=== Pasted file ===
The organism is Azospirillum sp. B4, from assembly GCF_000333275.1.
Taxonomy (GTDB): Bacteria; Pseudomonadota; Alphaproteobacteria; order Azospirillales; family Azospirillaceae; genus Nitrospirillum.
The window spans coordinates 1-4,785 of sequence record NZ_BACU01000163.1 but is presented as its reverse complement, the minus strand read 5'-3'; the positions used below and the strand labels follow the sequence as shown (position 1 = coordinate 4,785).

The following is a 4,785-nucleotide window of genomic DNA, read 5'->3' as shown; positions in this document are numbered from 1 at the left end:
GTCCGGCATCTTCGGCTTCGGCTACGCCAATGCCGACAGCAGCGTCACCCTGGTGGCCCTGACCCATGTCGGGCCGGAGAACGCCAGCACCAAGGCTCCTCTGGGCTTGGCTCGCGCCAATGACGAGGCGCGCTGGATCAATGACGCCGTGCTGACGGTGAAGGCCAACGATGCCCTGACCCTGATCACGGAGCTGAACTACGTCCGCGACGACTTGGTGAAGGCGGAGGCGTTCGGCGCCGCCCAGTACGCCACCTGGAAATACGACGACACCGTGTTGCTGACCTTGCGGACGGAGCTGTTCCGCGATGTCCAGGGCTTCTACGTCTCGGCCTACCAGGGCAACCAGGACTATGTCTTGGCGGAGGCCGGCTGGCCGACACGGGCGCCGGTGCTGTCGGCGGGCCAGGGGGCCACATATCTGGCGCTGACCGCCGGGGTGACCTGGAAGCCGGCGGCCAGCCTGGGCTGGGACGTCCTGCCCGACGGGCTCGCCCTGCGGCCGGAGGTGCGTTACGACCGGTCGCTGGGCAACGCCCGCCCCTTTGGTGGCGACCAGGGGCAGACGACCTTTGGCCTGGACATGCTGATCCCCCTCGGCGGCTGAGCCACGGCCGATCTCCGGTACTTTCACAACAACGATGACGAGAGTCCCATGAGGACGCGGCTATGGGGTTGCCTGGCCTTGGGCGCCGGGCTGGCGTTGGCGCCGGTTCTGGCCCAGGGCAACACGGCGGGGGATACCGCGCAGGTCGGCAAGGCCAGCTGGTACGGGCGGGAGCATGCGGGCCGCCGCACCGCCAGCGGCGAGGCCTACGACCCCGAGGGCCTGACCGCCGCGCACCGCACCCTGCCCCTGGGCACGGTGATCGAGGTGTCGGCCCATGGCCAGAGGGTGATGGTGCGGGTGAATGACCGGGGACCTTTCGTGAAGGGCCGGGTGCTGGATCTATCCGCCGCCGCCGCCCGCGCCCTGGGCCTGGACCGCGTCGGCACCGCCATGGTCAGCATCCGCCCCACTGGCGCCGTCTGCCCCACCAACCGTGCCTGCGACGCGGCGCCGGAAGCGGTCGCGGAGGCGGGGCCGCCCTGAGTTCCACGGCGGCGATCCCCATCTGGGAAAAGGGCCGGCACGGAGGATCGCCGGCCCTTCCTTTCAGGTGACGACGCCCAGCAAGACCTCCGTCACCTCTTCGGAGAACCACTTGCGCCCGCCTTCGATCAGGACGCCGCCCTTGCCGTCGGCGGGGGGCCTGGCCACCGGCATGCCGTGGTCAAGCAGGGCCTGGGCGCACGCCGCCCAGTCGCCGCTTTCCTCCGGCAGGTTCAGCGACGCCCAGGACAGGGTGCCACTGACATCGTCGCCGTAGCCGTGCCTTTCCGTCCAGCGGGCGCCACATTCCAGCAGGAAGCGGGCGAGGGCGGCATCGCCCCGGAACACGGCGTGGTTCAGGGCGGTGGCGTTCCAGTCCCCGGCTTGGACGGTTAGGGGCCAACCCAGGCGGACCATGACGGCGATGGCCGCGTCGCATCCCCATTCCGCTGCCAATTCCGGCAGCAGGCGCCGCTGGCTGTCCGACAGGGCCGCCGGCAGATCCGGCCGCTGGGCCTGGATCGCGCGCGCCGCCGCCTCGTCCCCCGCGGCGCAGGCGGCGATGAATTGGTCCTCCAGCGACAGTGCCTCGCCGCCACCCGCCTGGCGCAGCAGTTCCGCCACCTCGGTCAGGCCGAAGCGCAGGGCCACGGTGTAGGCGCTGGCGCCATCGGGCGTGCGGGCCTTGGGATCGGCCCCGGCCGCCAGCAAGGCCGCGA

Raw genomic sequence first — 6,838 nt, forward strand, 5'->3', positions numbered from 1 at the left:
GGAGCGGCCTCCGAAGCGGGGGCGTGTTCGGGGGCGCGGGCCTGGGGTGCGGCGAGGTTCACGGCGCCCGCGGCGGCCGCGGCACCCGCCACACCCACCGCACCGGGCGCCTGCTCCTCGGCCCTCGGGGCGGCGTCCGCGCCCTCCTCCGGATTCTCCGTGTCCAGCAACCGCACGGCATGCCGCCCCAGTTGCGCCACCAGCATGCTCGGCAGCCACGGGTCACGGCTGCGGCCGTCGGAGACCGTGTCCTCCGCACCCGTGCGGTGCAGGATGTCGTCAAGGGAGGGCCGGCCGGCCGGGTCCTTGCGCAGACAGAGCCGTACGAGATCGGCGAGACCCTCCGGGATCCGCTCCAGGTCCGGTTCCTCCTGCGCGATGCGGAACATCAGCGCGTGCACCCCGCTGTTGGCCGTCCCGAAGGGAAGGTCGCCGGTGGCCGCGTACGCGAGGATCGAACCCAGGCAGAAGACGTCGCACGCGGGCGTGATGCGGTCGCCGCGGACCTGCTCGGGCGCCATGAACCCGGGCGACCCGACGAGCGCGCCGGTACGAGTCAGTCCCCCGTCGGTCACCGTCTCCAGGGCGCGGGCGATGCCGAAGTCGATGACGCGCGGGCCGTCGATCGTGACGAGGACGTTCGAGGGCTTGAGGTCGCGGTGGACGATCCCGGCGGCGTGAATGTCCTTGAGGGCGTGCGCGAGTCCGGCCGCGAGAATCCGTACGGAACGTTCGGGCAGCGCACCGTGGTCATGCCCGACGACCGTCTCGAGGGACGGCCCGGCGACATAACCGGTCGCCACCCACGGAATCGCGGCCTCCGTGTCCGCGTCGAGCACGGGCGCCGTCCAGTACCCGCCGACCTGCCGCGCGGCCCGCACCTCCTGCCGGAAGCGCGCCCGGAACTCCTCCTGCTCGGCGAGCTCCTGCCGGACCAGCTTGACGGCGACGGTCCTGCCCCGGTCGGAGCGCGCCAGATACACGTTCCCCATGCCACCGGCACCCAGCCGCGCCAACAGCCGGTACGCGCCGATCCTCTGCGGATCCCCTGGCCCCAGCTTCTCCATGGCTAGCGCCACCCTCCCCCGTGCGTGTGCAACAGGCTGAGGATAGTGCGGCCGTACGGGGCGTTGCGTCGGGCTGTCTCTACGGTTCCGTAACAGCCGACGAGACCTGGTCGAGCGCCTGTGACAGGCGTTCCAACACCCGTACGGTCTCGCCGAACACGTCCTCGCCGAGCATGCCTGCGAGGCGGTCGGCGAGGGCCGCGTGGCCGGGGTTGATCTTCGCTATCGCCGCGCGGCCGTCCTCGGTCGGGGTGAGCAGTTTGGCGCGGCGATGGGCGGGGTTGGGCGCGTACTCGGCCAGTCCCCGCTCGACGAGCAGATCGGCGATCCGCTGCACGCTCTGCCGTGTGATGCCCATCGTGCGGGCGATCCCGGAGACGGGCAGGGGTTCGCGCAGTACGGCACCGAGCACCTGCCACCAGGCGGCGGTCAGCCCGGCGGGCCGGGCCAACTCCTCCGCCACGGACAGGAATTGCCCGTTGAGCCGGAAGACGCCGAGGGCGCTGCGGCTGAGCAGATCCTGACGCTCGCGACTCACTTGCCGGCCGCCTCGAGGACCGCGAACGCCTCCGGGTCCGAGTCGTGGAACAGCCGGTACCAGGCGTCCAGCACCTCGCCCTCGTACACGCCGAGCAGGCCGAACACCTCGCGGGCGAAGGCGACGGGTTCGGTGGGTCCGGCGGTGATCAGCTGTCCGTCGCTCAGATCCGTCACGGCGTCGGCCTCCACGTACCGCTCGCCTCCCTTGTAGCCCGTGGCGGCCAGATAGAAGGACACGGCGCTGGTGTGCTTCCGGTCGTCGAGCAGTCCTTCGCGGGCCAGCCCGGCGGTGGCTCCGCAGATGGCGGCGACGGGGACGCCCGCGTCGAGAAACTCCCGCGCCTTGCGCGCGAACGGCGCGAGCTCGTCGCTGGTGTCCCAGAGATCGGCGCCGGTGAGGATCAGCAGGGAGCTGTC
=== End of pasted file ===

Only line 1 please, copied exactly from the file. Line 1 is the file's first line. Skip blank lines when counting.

The organism is Azospirillum sp. B4, from assembly GCF_000333275.1.